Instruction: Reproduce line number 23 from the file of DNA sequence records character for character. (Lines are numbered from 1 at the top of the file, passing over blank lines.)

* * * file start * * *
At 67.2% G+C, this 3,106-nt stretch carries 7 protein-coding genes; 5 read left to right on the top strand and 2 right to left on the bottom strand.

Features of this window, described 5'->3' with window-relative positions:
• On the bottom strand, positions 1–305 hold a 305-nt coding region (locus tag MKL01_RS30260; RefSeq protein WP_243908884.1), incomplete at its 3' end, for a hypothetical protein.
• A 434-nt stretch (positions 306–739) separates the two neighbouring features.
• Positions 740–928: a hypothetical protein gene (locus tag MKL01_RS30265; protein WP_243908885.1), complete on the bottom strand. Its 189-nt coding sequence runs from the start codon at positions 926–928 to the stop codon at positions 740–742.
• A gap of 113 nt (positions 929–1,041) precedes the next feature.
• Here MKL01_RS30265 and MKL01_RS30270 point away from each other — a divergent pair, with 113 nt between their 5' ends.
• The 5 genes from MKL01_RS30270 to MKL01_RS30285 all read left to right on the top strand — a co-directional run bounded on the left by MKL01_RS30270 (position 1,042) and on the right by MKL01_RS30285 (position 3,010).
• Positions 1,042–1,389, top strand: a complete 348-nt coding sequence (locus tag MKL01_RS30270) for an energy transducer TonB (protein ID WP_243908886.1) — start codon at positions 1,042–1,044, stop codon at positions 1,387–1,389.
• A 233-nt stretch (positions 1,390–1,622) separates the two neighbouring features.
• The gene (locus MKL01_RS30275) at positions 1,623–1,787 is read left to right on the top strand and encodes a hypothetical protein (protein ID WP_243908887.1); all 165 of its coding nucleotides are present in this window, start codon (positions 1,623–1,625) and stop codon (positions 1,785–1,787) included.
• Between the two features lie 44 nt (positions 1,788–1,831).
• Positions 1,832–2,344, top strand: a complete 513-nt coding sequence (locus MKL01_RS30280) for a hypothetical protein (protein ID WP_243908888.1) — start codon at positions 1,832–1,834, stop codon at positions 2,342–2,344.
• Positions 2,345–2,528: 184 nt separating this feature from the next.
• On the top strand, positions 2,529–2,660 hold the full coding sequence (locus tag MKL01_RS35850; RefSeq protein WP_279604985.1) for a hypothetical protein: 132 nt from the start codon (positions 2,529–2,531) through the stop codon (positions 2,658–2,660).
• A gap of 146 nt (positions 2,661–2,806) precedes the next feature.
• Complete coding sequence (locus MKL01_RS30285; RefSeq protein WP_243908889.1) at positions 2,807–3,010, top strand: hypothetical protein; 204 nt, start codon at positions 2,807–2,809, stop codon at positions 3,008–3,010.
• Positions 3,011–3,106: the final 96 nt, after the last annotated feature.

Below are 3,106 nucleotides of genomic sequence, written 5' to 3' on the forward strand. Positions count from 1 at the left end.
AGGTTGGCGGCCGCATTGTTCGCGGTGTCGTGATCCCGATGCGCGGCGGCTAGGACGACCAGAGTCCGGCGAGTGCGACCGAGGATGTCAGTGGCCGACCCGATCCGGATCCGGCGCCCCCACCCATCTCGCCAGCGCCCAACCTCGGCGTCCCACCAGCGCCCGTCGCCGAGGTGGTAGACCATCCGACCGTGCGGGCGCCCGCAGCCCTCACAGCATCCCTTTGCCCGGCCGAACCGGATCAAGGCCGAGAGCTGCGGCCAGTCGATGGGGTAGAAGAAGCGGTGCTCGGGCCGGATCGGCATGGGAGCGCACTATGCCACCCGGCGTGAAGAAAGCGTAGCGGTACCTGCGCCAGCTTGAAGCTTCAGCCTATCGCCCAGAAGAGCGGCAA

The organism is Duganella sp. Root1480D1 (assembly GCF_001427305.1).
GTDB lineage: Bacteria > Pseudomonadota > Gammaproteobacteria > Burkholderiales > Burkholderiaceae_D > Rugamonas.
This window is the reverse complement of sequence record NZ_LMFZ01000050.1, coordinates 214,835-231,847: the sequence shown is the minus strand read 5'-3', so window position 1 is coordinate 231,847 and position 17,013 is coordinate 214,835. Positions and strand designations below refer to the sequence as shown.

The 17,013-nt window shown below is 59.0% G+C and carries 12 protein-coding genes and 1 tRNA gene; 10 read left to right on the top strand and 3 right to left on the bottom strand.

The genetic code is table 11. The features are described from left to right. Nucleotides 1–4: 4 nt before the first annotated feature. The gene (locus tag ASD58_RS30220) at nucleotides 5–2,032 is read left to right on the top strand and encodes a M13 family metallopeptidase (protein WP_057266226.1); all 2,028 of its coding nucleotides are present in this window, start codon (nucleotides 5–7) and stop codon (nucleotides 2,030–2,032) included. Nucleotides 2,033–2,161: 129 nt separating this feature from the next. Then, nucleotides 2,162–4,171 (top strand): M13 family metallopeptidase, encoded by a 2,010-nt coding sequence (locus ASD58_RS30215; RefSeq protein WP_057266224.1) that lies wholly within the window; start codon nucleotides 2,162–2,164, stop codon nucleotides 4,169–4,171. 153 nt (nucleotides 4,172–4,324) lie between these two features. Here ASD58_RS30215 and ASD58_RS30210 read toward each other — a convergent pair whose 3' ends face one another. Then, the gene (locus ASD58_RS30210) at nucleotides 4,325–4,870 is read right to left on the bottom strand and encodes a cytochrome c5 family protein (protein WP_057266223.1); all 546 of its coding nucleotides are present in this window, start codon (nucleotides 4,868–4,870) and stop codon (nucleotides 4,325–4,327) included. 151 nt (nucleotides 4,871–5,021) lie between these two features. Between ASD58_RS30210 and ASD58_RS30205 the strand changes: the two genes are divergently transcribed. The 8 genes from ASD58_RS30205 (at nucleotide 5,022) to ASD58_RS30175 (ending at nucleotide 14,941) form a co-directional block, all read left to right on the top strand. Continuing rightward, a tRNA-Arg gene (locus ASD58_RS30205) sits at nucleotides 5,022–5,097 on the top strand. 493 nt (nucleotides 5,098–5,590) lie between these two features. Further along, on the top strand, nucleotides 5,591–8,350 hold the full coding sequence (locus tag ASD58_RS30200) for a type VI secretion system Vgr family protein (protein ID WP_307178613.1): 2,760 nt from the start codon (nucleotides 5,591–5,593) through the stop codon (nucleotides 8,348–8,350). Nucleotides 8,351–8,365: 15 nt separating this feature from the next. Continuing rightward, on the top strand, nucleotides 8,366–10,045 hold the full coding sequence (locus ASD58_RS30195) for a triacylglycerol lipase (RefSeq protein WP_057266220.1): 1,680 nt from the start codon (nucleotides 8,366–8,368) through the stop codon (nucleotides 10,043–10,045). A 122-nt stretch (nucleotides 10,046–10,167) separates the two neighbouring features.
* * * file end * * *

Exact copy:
This window is the reverse complement of sequence record NZ_LMFZ01000050.1, coordinates 214,835-231,847: the sequence shown is the minus strand read 5'-3', so window position 1 is coordinate 231,847 and position 17,013 is coordinate 214,835. Positions and strand designations below refer to the sequence as shown.